Work in focus

Pablo Picasso
Visage gris foncé au
chapeau blanc

Oil on canvas
92 × 73 cm
Signed and dated: 12.4.47. / II
Inv. no.: P76T
Acquired 2017

Picasso painted Visage gris foncé au chapeau blanc (Femmeau chapeau) during his approximately ten-year partnership (1943 – 1953) with Françoise Gilot. She was pregnant at the time and gave birth to their son Claude just a few weeks later on 15 May 1947.

In contrast to the first half of the 1940s, the war years, which meant occupation and constrained living and working con- ditions in Paris, for Picasso the post-war years meant political optimism, ourishing artistic endeavour and new personal relationships. Nonetheless, he was repeatedly the target of criticism from a nationalistic French press and art scene, which took umbrage with his style and his depiction of the human body. Untold variations on the human body and the head testify to Picasso’s creative energy, described by Werner Spies as trying out “every conceivable modality of deformation”. In portraying and characterising specific individuals, the artist was not necessarily bent on achieving a discernible likeness.

In contrast to the vibrant colours seen in the two portraits of Marie-Thérèse Walter in the collection of the Hilti Art Foundation (cat. 15 and 16), Visage gris foncé au chapeau blanc is restric- ted to a dark palette in black and white. Picasso pictures a woman with a white hat saucily perched on her head, setting a strong accent in the almost black ground of the painting. The artist had a penchant for painting his models with extravagant headgear, a liking fostered particularly by Dora Maar, his mistress from 1936 until 1943, when he met Françoise Gilot. Maar much enjoyed sporting the great variety of hats made by her mother, a fashion designer.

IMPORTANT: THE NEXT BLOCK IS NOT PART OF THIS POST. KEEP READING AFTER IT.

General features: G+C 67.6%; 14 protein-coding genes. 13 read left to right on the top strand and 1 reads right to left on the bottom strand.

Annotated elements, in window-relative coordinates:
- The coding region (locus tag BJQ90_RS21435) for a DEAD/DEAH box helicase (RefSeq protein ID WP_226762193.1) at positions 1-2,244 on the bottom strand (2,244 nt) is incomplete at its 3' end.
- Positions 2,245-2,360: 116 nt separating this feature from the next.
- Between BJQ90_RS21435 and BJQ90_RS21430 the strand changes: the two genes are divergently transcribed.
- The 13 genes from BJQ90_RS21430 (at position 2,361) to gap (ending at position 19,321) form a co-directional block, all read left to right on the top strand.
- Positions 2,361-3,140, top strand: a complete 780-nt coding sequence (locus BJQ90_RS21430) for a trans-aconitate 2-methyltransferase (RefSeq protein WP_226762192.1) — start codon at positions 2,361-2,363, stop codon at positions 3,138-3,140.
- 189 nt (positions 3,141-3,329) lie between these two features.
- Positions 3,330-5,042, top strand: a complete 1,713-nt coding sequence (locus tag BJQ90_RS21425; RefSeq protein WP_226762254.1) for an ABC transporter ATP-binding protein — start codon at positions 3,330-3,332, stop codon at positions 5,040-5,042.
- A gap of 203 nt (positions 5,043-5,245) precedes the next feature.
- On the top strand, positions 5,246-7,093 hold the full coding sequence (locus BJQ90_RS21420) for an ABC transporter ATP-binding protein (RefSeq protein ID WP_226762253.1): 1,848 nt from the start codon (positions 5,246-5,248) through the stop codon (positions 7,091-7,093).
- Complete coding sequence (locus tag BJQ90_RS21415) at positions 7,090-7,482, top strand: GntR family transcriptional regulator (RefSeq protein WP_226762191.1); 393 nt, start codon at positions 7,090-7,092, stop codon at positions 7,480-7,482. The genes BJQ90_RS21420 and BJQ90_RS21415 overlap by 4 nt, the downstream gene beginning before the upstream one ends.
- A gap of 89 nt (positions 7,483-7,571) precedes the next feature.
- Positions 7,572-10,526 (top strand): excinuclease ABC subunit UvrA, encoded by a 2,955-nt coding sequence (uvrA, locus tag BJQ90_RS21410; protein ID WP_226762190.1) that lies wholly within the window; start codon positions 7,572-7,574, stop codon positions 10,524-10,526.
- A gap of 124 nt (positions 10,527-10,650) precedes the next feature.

Visage gris takes both a linear and sculptural turn while the col- ouring clearly follows a painterly trajectory. In keeping with the multiple views of Cubism, eyes, nose and pro le point in entirely different directions. The mouth features conspicuously, taking the shape of two circles, a device first introduced in a portrait of Marie-Thérèse Walter (1932). More explicitly accentuated in the portraits of Françoise Gilot after 1944, circles begin to appear as delicate parts of the lower lip and as highlights, before gradually acquiring a life of their own and nally representing the lower lip altogether, without any additional contours.

The pictorial space is cryptically implied by the mere hint of a window, a mirror or a picture frame, as well as a piece of square furniture. It communicates an atmosphere of silence without resonance. Unlike Renaissance and Baroque portraits, the com- position does not lead to a unity of gure, space and outside world. Quite the opposite: the sitter, isolated in stark, hermetic darkness, is thrown back on herself. This ultimately existential situation, at an in nite remove from time, acts as a stark foil for the coquettish and short-lived trendiness of the hat. The art- ist’s delight in extravagant shapes applies not only to the hat but, in playful irony, to the deformed physiognomy of the face as well. Although this face brooks no psychological reading and is, in fact, open to any interpretation, it is clearly informed with an expression of alert existential awareness.

Uwe Wieczorek


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